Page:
When I asked if their daughter had been tested for gluten allergy it was a case of “oh, not all forms of gluten intolerance show up in tests”.

Yes, yes they do. More than that, there is a form which isn’t easily picked up, but can be picked up by cutting out gluten and seeing if you feel better… by slowly reintroducing it into your diet.

See, she’d done the first bit… but not the second.

This woman assumed her daughter had a gluten intolerance cos she felt better for not eating it. Despite that this cuts out a lot of foods and the intolerance could be to do with one of those instead, or that she feels better cos now she’s on a better diet of high vegetables and fruit.

I know a few people that say they have depression… and don’t. They’re just upset because of something that happened. I’m not saying this to make it any less a problem, because it’s not. But it’s not true depression – so stop claiming it is! People see through your lies easier than you might think, they just go along with it because it’s easier to agree than argue.

As someone who worked at CAB I did have a number of people wanting tips on cheating the Employment Support Allowance because they didn’t want to work – no, seriously.

This leads people to doubt, mistrust and assume most people with real problems don’t really have them.

My friend has a little boy that’s allergic to milk, lactose, citrus, nuts, certain sugars, certain chocolate mixes – poor little dude can’t share sweets with mates, can’t join in Halloween trick-or-treat and sometimes misses out at home: when everyone else is having cake, he has to have an apple.

Her boy was given a lolly whilst at church recently. The person who’d given him the lolly hadn’t asked about his allergies, though they know he has them – but he “can’t have that many”. The poor boy was rushed to hospital and kept there for four hours – he nearly died.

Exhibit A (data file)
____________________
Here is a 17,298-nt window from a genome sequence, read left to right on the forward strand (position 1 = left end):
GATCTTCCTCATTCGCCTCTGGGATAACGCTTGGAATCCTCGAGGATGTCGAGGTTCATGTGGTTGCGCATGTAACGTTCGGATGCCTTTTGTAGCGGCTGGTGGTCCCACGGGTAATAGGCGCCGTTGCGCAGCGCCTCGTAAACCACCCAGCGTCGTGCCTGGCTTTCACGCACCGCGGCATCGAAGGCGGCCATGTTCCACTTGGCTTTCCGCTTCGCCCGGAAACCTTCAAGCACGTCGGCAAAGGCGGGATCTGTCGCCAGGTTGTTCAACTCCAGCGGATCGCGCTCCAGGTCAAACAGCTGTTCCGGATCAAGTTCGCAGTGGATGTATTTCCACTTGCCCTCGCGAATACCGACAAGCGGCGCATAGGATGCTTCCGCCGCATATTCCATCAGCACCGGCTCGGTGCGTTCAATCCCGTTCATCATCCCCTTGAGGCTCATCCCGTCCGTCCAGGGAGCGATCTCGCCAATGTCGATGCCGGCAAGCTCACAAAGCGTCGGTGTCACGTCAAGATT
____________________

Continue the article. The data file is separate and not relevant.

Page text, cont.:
We’re in a society where people who wants to stand out claim they have something, but don’t, simply to get attention.
People like the Tories don’t help – blaming benefits claimants with real problems on them “being lazy” instead of actually supporting, trying to understand or even engaging these people in discussion to see what can be done to help.

Is it really so hard to reach down and help someone up?

Thing is, it is. People don’t take others at face value – if you say you’ve got a problem it’s taken as “oh yeah?”

I don’t blame my friend’s teacher for being sceptical.

But that doesn’t absolve her of being dismissive. She has no idea what's going on, and so shouldn't be so high-and mighty and condescending. Worse, as a person in authority it shows others that it's ok to do the same.

I don’t blame the woman with her ‘gluten intolerant child’ trying to get closure on an explanation for problems her daughter is having.

Doesn’t mean claiming an illness there’s no proof of having is anything but wrong, however. She's lying, being manipulative, and convincing a child of something that isn't true in the slightest.

This really annoys me. There’s people out there with real issues, and trivialising them as a convenient excuse – either by dismissal or by false claim – does nothing but harm the treatment for those people that have the illness.

Believe me, if you had the illness, you wouldn’t want it.